Strawberries in Grand Marnier With Mint Sugar4I served this with some white chocolate dipped almond bread which was every bit as delicious as it sounds!

Initially I thought this might be a bit too simple to blog about – soak some strawberries in booze.  And done.

And it is very simple.  But sometimes that is all you need to finish a meal with flair!

Strawberries in Grand Marnier with Mint Sugar
Serves 4
A simple way to finish your meal with flair!
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Ingredients
  1. 1 punnet of strawberries
  2. 2 tbsp Grand Marnier
  3. Handful of mint leaves
  4. 3 tbsp caster sugar
  5. White Chocolate Dipped Almond Bread to serve (optional)
Instructions
  1. Halve the strawberries and place in individual serving dishes.
  2. Sprinkle each dish with 1/2 tbsp of Grand Marnier.
  3. Leave to stand at room temperature for at least an hour.
  4. Meantime, make your herb sugar.
  5. Place your mint and your sugar in the bowl a mortar and grind with your pestle until them mint is finely ground and well combined with the sugar, which will be a lovely green.
  6. Alternatively, place both in your food processor and whiz until you achieve the same effect
Notes
  1. You could use basil instead of mint. Or a mix of basil and black pepper.
  2. Any Orange flavoured liqueur could be used instead of Grand Marnier.
  3. Any left over herb sugar can be used to rim a cocktail glass, or used in place of regular sugar in anything else you are making - I'm thinking lemonade would be amazing.
Adapted from A-Z of Cooking & Persiana
Adapted from A-Z of Cooking & Persiana
Retro Food For Modern Times http://www.retrofoodformoderntimes.com/
 Ok so  that’s F done. 

Coming up we have G is for Good Health.  I have actually already made the Cheese & Date Bread from this section so we may skip it altogether as there is not much else to get excited about.  So, possibly our next venture into the A-Z will be The Gourmet’s Touch.  Ooh la la.  Exciting times ahead!  Possibly.

Have a wonderful week lovely people and this week, what ever you do, I hope you finish it with flair!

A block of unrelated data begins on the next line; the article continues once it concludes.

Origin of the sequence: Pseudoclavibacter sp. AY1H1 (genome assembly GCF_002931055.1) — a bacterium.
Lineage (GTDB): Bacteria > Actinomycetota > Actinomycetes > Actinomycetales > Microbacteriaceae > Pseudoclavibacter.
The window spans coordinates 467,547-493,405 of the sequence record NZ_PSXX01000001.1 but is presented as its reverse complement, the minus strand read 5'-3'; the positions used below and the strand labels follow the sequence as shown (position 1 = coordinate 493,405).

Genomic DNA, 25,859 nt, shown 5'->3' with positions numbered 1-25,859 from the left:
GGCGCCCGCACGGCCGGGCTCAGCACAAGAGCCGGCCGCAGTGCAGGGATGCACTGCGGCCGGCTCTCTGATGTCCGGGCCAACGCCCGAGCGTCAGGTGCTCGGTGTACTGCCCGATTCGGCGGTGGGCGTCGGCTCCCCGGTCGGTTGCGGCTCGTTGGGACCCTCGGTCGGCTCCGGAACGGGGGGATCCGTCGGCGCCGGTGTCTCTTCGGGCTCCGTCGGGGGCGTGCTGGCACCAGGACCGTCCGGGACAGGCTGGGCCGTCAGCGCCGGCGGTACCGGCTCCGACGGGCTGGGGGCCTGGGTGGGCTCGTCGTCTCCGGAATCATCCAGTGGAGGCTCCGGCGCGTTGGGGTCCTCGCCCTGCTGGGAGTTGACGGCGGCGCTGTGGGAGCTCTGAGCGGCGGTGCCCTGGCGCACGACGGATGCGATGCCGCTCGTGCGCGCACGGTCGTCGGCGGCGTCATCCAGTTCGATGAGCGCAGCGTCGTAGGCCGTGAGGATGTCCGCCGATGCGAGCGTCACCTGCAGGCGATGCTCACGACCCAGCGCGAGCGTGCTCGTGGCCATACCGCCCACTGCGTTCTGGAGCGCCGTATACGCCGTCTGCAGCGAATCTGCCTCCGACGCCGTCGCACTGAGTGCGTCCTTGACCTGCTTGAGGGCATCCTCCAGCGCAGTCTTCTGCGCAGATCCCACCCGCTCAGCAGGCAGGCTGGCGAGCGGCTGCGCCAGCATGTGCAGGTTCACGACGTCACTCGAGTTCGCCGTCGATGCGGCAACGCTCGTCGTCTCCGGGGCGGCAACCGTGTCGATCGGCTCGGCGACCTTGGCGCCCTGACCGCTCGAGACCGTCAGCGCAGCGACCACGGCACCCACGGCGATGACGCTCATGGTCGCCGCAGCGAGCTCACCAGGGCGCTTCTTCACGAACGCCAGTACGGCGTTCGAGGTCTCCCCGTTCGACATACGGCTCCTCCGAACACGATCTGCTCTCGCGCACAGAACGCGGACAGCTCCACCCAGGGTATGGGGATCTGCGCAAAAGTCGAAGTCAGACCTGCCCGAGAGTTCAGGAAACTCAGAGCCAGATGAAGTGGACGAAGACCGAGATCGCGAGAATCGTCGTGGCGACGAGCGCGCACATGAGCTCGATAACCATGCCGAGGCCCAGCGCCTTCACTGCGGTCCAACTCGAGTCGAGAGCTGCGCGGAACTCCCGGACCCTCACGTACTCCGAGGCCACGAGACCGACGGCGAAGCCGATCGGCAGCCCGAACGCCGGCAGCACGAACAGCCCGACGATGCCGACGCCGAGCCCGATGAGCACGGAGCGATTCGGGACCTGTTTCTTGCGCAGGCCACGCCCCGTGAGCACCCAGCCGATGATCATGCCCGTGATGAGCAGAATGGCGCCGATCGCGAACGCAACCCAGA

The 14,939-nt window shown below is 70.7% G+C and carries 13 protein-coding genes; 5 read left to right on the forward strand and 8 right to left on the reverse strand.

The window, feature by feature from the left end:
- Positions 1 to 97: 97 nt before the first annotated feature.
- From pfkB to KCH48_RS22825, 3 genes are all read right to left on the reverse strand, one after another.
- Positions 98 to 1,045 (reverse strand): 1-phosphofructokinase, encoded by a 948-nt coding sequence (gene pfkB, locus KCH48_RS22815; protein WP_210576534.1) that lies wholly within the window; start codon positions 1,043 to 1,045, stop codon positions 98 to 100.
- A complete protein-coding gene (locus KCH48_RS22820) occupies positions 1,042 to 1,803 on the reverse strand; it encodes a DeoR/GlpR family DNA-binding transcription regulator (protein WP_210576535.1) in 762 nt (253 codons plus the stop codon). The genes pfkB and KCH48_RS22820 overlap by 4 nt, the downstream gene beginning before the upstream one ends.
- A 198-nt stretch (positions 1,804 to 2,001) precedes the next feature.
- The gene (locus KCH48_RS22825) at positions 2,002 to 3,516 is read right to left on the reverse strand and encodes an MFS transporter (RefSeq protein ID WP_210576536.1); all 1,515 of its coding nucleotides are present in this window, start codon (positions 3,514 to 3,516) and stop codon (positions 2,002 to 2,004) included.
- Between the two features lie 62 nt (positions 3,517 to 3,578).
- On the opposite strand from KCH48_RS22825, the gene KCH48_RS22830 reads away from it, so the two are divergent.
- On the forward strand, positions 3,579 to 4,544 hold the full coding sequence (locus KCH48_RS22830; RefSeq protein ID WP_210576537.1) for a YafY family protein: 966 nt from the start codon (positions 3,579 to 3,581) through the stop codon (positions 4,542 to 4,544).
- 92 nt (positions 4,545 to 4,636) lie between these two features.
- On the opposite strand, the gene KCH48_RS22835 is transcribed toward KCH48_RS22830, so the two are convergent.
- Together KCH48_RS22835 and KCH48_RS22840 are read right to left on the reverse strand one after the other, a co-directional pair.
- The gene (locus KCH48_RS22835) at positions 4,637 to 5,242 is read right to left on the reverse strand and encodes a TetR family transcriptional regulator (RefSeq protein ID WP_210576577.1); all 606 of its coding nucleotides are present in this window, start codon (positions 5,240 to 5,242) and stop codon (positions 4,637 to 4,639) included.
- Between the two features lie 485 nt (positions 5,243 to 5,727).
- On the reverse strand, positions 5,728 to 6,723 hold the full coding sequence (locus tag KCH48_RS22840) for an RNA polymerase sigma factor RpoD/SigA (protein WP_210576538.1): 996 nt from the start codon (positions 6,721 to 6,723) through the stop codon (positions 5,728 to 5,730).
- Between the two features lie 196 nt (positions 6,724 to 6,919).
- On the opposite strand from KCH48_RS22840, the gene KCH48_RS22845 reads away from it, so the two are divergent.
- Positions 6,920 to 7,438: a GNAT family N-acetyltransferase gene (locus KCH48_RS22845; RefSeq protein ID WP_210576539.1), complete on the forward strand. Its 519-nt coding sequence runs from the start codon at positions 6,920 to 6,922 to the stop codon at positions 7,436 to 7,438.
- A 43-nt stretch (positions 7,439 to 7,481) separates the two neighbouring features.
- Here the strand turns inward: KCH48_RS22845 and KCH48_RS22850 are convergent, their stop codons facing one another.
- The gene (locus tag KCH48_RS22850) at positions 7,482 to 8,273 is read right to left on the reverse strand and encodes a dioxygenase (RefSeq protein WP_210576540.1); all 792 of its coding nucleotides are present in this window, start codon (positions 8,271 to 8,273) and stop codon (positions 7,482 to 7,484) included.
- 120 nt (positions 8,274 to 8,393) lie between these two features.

Signature 1 Vintage Valentine Quick as Wink2;

 

The Dishiest Dish – Black and Blueberry Crumble

Black berries, blueberries, dots of marzipan, almonds, choc chips, a splash of amaretto and, of course some custard?  How could the Black and Blueberry Crumble not be the dish of the week? 

Black and Blueberry Almond Crumble

Close second was Karen Martini’s Sausage, Ham & Egg Pizza.

Sausage, Ham & Egg Pizza

Fail of the week?  The Broccoli con Anchovy from The River Cafe Cookbook.  I’m not sure what it is with me and this book.  Last week the rotolo was a fail.  This week, I didn’t even get to cook anything.

Here’s the thing.  I put broccoli on my shopping list.  I ticked it off my list meaning it had gone from shelf to basket.   I should have had broccoli in my fridge. BUT I tootled off to twilight yoga on Sunday afternoon planning to have a healthy broccoli con anchovy supper on my return.  Got home, had my aromatherapy bath, got into my jamies. And no broccoli.  Not in the fridge, not misplaced in the cupboard.  Not in the car.  Just a black hole of broccoli. 

And yes, I could have gone and bought some but I was already in my pyjamas and Doctor Who was about to start.

This week I am looking forward to cooking:

Tasty Reads is coming up, I am going to make the Chicken, Cheese and Corn meatballs and the Raw Tuna Meatballs from the meatball cookbook. I found the Turkey Cran meatballs I made a little too sweet for my taste.  I will try these again but instead of the dried sweetened cranberries required by the recipe I will use fresh (frozen) cranberries.  They will bring a much needed touch of tartness.  Also place the balls in the freezer for maybe 15 minutes so the cheese doesn’t ooze out everywhere.